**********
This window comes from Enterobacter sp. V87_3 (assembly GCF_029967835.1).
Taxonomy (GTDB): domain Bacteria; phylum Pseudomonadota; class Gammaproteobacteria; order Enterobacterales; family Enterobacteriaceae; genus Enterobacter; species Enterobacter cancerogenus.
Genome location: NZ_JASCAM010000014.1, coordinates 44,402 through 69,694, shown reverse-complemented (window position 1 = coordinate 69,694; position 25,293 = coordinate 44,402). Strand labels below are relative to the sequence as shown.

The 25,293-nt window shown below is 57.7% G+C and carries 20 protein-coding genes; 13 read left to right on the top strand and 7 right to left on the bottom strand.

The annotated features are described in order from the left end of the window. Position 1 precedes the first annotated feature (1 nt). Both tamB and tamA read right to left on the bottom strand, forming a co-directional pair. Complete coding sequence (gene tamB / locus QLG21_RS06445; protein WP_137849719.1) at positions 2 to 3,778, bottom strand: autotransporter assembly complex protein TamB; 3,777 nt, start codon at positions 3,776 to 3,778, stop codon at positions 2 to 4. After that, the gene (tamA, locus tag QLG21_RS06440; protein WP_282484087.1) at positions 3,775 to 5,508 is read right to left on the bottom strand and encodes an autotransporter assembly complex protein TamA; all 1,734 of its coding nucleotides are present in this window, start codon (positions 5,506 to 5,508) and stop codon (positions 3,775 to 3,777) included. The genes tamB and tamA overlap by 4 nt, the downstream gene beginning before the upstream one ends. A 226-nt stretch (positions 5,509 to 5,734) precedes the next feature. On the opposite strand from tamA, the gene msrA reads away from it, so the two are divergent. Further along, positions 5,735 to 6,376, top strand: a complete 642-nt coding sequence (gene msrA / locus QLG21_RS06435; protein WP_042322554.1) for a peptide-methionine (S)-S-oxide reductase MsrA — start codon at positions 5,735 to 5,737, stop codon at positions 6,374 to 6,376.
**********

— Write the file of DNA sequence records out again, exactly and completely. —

This window comes from Enterobacter sp. V87_3 (assembly GCF_029967835.1).
Taxonomy (GTDB): domain Bacteria; phylum Pseudomonadota; class Gammaproteobacteria; order Enterobacterales; family Enterobacteriaceae; genus Enterobacter; species Enterobacter cancerogenus.
Genome location: NZ_JASCAM010000014.1, coordinates 44,402 through 69,694, shown reverse-complemented (window position 1 = coordinate 69,694; position 25,293 = coordinate 44,402). Strand labels below are relative to the sequence as shown.

The 25,293-nt window shown below is 57.7% G+C and carries 20 protein-coding genes; 13 read left to right on the top strand and 7 right to left on the bottom strand.

The annotated features are described in order from the left end of the window. Position 1 precedes the first annotated feature (1 nt). Both tamB and tamA read right to left on the bottom strand, forming a co-directional pair. Complete coding sequence (gene tamB / locus QLG21_RS06445; protein WP_137849719.1) at positions 2 to 3,778, bottom strand: autotransporter assembly complex protein TamB; 3,777 nt, start codon at positions 3,776 to 3,778, stop codon at positions 2 to 4. After that, the gene (tamA, locus tag QLG21_RS06440; protein WP_282484087.1) at positions 3,775 to 5,508 is read right to left on the bottom strand and encodes an autotransporter assembly complex protein TamA; all 1,734 of its coding nucleotides are present in this window, start codon (positions 5,506 to 5,508) and stop codon (positions 3,775 to 3,777) included. The genes tamB and tamA overlap by 4 nt, the downstream gene beginning before the upstream one ends. A 226-nt stretch (positions 5,509 to 5,734) precedes the next feature. On the opposite strand from tamA, the gene msrA reads away from it, so the two are divergent. Further along, positions 5,735 to 6,376, top strand: a complete 642-nt coding sequence (gene msrA / locus QLG21_RS06435; protein WP_042322554.1) for a peptide-methionine (S)-S-oxide reductase MsrA — start codon at positions 5,735 to 5,737, stop codon at positions 6,374 to 6,376.